The pragmatics of descriptive and metalinguistic negation: experimental data from French - Experiment 2
- Grisot, Cristina
- Blochowiak, Joanna
- FORS - Swiss Centre of Expertise in the Social Sciences
AbstractThe phenomenon of descriptive and metalinguistic negation has been debated for a long time from a theoretical perspective. On the one hand, there are defenders of the ambiguist approach to negation, in which the descriptive negation basically serves to deny an utterance’s propositional content, and that this takes place by default (Horn 1985; 1989; Burton-Roberts 1989), while the metalinguistic negation surfaces only when the descriptive negation cannot be applied, and targets the non-truth-conditional contents of the utterance (e.g. implicatures, its register, its morphology or its phonology). Only the former is truth-functional, and the latter is claimed to be non-truth-functional as it does not operate on propositions. On the other hand, there are proponents of the non-ambiguist approach, who maintain that both types of negation are truth-functional since, in the case of metalinguistic negation, the process of pragmatic enrichment guarantees that the full proposition on which negation can operate will be reached (Carston 1996; 2002; Noh 1998; 2000; Moeschler 2010; 2013; 2017). Regarding processing, the ambiguist account predicts that it will take more time to treat metalinguistic negation because it always occurs as the second of two steps; in contrast, the non-ambiguist account makes no such prediction, since the interpretation of negation is contextually driven and the right context will issue the correct interpretation from the start. This paper will be devoted to the presentation of two self-paced reading experiments and of one offline elicitation experiment we carried out on French descriptive and metalinguistic negation. Our findings provide evidence in favor of the non-ambiguist approach.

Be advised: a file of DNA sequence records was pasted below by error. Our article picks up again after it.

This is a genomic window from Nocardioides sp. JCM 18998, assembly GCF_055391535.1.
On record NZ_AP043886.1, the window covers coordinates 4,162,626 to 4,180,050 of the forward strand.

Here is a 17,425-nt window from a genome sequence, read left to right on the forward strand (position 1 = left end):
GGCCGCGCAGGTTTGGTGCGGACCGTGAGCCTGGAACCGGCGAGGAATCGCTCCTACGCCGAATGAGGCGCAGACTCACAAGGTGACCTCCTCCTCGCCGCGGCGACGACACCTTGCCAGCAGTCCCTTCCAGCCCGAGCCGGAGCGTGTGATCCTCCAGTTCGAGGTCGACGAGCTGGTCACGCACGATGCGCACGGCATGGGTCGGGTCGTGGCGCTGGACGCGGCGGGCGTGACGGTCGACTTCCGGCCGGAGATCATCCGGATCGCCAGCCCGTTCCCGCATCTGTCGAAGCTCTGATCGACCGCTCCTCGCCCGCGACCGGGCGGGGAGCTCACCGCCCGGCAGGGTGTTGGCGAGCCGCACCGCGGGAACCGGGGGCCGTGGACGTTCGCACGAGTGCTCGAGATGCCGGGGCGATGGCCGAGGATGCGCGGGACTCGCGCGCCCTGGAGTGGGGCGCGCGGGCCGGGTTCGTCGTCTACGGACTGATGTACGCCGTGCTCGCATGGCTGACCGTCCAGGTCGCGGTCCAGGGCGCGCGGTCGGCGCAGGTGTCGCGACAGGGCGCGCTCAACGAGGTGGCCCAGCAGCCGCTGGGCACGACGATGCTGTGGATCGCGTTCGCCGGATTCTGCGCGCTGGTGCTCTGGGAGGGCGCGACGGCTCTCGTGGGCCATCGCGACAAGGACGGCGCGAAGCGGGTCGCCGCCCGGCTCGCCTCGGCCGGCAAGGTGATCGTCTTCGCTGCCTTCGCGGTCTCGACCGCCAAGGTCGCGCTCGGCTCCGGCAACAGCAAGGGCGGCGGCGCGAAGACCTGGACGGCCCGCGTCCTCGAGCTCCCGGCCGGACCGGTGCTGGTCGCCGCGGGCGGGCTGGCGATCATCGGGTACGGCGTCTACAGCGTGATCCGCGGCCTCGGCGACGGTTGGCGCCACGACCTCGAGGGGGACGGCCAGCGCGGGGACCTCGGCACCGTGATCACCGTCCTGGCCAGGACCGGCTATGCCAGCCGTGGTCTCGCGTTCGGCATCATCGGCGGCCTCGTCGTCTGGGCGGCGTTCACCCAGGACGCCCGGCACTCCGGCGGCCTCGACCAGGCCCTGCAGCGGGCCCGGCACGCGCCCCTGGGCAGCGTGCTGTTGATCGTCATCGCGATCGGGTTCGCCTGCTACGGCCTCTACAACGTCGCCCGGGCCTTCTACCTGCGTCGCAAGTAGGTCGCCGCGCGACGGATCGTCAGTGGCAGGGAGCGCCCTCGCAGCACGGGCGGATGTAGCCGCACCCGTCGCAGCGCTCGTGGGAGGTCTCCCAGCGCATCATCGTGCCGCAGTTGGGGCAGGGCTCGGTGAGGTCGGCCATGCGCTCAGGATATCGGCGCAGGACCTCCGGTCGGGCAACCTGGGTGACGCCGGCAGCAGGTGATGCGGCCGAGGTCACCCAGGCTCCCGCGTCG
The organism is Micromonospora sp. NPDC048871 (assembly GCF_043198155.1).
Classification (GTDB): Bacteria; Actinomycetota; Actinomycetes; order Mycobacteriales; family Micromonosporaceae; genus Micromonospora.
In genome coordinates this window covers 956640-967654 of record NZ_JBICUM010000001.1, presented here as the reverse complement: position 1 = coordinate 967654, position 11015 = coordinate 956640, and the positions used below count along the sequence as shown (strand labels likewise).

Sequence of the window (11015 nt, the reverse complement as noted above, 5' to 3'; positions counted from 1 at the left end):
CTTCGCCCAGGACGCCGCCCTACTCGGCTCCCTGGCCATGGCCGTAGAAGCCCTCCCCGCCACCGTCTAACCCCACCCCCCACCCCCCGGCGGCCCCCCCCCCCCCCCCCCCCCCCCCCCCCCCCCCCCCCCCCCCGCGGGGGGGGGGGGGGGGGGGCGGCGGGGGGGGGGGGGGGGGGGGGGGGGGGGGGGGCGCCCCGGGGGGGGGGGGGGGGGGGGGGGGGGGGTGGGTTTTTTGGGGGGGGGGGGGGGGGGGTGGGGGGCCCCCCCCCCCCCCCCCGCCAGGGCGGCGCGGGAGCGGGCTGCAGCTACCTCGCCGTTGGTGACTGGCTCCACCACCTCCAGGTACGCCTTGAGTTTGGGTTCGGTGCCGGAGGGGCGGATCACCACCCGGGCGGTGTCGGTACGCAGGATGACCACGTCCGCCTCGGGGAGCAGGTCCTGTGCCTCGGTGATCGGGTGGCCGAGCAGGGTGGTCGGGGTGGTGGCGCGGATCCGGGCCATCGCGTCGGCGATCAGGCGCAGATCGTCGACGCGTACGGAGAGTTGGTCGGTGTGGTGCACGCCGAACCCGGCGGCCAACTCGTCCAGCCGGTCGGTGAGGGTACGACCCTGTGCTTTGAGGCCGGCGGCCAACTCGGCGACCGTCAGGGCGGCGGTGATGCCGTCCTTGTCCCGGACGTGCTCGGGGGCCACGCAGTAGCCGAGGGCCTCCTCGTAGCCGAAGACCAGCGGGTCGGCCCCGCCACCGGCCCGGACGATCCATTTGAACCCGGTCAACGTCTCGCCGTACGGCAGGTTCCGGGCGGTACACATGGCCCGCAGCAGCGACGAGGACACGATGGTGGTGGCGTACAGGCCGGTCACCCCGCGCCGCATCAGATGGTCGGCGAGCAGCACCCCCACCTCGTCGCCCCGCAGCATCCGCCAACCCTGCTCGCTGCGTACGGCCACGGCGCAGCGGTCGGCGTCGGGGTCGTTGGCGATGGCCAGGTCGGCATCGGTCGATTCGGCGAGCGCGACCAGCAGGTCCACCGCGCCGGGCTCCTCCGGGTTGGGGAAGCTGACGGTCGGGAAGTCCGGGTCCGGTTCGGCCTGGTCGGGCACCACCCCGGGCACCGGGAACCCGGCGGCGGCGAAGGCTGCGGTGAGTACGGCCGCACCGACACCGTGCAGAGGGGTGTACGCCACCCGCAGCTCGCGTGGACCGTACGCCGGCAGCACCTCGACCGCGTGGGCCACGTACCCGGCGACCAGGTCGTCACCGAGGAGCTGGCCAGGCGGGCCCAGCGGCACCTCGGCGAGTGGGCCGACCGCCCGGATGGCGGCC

Update Metadata: 2019-07-03 | Issue Number: 1 | Registration Date: 2019-07-03